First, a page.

Athlete In-Game Twitter Use: Teams Need to Take Control

With every passing day Twitter is gaining more traction in the sports world, not less, so for all those that said it’s a passing a fad and ignored it, open your eyes. It will have a growing place in sports over the next year, like it or not. Chad Ochocinco proclaims he plans to tweet during games, and though we usually take his comments with a grain of salt, this has some merit. NBA players already started this past season, countless athletes are tweeting before or after playing, and many times in between, coaches are there, the list of tweeters is an almost endless cross-section of society.

Rather than prevent it or ignore it, teams and leagues need to take control of it. As silly as some people think it is, Twitter is a perfect in-game tool to further fan engagement. Fans consume media on multiple screens using multiple mediums, sometimes simultaneously, sports either needs to find a way to provide multiple engagement points, or make way to share its fans with other forms of entertainment and communication.

Teams should allow players to Tweet, however control the platform they use during games. Develop a branded Twitter extension that fans of the team need to register to use and that only displays tweets among fans and players on your team. Maybe it has an extension that can tie in with a similar system that manages tweets for your opponent that night so you can see those player tweets and maybe do some smack talk with the opponents fans. Don’t you think fans attending a game would be interested in what a player has to say after coming off the court, or about what happened on the last play, or even deliver a message to solicit more noise from the home crowd?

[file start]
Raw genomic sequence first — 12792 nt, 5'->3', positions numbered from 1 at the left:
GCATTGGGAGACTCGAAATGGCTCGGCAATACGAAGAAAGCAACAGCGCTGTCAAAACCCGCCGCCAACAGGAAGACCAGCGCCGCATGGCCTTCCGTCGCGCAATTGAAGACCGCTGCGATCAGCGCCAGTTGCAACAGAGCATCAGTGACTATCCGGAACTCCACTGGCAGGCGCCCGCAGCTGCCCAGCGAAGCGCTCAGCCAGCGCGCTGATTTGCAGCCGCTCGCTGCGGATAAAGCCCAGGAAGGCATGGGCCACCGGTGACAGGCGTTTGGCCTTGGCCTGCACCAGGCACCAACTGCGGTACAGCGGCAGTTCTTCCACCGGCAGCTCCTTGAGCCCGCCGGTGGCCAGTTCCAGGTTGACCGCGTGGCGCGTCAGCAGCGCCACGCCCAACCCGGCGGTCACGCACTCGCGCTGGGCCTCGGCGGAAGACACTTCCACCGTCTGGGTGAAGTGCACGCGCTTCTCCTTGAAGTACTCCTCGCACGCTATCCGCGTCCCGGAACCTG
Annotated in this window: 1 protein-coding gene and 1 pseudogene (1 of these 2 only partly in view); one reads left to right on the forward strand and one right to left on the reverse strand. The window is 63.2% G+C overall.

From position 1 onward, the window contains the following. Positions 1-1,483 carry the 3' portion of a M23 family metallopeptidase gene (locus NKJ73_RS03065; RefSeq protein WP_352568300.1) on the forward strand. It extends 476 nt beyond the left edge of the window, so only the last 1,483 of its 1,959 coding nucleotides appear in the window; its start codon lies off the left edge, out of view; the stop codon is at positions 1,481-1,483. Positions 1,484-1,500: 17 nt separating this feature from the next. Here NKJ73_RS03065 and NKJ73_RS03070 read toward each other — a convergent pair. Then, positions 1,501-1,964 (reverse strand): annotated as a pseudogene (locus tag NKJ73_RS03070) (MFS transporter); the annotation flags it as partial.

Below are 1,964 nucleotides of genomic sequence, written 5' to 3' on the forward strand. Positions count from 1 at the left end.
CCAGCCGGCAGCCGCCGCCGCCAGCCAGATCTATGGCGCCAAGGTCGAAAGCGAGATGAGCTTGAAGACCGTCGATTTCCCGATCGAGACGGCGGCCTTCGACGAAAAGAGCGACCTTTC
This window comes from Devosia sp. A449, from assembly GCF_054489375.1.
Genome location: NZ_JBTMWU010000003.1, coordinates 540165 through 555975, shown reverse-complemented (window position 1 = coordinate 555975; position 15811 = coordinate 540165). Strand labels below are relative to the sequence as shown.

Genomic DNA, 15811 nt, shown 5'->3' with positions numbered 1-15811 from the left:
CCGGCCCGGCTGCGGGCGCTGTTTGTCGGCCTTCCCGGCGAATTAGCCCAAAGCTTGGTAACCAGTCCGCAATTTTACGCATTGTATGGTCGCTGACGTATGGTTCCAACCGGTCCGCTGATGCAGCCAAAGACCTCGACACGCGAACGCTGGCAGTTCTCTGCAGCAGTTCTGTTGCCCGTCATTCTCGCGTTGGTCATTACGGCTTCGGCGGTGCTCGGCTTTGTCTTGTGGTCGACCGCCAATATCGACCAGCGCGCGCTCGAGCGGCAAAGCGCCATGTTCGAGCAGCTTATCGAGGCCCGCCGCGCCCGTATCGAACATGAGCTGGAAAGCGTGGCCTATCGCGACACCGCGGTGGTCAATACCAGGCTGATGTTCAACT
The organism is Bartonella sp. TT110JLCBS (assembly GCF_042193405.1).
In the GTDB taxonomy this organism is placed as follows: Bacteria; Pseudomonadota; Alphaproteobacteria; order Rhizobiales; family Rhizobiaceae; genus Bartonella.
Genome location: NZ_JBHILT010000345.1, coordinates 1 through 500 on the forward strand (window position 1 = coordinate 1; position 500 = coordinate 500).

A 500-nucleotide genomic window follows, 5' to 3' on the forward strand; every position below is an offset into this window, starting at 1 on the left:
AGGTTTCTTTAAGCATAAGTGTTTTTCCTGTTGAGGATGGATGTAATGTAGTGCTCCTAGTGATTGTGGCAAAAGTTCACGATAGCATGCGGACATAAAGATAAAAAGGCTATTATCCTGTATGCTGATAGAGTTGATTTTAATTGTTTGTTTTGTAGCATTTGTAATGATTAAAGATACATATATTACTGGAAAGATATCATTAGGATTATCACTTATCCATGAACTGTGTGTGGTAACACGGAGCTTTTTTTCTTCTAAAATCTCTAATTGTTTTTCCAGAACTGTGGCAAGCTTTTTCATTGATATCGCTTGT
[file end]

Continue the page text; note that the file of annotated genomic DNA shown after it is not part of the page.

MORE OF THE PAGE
If sports properties can intelligently, and unobtrusively insert themselves into the process while still giving players as much free reign to speak as they have now, its creates an opportunity to add those 1 million Shaq followers, or at least a subset that’s willing to deal with a small registration process, into your team marketing database. That’s valuable. Armed with that marketing info, and an undoubtedly engaged audience given the research on how tribal and passionate fans are, especially during a game, it’s a great sponsorship opportunity. Brands can certainly extract value from this type of engagement – especially brands already associated with the team that can inject calls to action, or a brand the players believe in and can inject into their Tweets. Smells like measureable ROI.

Forget the argument that player’s should focus on the game, not Twitter. Tell me that next time some sideline reporter stops a player between quarters to ask pointless questions. I’d much rather give the athlete an open mic and let journalists report on the game and describe the action, not try to dictate what the player is thinking.

More to come on this, but I think its ripe for its own platform.

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